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The Barbados advocate

Material Information

Title:
The Barbados advocate
Uniform Title:
Barbados advocate (Bridgetown, Barbados : 1983)
Portion of title:
Sunday advocate
Place of Publication:
Bridgetown Barbados
Bridgetown, Barbados
Publisher:
Advocate Co.
Publication Date:
Frequency:
Daily
regular
Language:
English

Subjects

Subjects / Keywords:
Newspapers -- Bridgetown (Barbados) ( lcsh )
Genre:
newspaper ( sobekcm )
Spatial Coverage:
Barbados -- Bridgetown

Notes

Dates or Sequential Designation:
Apr. 22, 1983-
Numbering Peculiarities:
No issue published for May 3, 1983.
General Note:
On Sunday published as: Sunday advocate.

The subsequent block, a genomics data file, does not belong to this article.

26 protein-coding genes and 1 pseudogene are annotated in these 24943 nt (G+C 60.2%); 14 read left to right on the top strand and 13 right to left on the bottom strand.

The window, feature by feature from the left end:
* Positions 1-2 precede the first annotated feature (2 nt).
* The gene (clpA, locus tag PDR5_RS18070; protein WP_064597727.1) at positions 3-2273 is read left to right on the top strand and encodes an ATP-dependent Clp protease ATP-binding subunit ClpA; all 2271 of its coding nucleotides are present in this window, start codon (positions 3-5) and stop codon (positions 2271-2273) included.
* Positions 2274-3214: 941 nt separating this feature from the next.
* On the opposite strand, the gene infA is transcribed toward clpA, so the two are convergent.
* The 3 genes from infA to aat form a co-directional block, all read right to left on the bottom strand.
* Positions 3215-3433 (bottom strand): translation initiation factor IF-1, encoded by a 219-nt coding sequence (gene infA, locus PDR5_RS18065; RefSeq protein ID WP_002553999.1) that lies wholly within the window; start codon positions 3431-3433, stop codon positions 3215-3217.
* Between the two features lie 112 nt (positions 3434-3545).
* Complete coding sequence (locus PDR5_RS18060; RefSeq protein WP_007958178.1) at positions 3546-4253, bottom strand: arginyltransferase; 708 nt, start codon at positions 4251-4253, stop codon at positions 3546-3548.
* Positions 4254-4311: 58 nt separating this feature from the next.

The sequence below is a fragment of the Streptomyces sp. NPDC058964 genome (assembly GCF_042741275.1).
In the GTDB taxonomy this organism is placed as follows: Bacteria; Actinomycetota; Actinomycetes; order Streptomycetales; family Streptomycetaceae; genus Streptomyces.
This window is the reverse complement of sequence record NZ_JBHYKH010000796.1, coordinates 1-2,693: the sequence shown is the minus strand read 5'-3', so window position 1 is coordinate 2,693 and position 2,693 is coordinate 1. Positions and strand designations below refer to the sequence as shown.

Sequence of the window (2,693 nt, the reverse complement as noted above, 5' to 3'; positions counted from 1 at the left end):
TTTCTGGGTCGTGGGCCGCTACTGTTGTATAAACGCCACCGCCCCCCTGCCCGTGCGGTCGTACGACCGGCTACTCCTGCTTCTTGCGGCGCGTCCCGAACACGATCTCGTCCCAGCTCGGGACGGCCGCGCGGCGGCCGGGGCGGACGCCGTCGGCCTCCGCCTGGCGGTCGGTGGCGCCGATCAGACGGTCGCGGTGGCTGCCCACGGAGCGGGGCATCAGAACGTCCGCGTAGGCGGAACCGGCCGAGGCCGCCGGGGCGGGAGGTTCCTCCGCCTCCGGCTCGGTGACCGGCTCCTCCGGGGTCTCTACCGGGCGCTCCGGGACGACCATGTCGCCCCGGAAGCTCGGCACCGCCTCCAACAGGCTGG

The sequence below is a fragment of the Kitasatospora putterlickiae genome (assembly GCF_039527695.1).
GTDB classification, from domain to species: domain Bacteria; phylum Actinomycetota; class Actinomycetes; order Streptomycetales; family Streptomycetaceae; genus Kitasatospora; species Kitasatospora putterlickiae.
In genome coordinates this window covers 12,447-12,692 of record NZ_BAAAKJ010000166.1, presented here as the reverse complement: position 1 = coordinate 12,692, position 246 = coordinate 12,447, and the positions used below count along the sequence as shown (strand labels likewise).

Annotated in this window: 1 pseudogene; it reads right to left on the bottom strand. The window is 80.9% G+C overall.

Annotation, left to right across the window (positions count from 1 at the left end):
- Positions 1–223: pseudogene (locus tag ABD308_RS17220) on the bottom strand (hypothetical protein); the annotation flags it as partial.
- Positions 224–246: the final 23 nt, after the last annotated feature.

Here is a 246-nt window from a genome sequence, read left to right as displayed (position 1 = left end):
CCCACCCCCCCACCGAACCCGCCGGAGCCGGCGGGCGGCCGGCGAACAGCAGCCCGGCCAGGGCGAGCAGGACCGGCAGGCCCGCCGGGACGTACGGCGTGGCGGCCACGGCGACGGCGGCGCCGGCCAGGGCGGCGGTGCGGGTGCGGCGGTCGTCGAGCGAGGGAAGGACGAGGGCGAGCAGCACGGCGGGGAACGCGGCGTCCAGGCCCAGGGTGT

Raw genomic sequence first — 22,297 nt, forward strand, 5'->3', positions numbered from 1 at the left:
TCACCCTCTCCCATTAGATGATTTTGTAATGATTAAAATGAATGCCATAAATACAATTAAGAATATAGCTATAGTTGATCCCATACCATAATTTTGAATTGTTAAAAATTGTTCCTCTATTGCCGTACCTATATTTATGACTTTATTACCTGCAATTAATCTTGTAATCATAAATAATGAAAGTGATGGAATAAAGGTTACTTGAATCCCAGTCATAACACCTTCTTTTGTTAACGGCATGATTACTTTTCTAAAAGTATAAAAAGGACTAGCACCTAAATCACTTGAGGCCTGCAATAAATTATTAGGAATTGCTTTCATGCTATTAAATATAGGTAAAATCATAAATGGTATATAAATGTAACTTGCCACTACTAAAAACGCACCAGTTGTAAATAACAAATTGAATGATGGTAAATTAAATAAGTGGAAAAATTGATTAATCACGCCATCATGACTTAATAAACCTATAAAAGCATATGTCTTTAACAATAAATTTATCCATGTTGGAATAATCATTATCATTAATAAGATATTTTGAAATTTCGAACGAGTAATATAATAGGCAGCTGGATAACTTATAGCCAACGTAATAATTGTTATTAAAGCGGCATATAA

General Note:
Microfilm produced before 1988 may be substandard.
General Note:
Latest issue consulted: Feb. 28, 2005.

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Source Institution:
University of Florida
Holding Location:
University of Florida
Rights Management:
Copyright Advocate Co.. Permission granted to University of Florida to digitize and display this item for non-profit research and educational purposes. Any reuse of this item in excess of fair use or other copyright exemptions requires permission of the copyright holder.
Resource Identifier:
17931718 ( OCLC )
sn 88063345 ( LCCN )
Classification:
Newspaper ( lcc )

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Preceded by:
Advocate-news (Bridgetown, Barbados)

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|



wah aie

ESTABLISHED 1895



Tories Find Socialist Arms

Programme Too Big
BEVAN WINS A

.
'

FROM ALL QUARTERS :

MORAL VICTORY | 2s. sxoutn

(By R. H. SHACKFORD)

LONDON, Dec. 10,

| ESTABLISH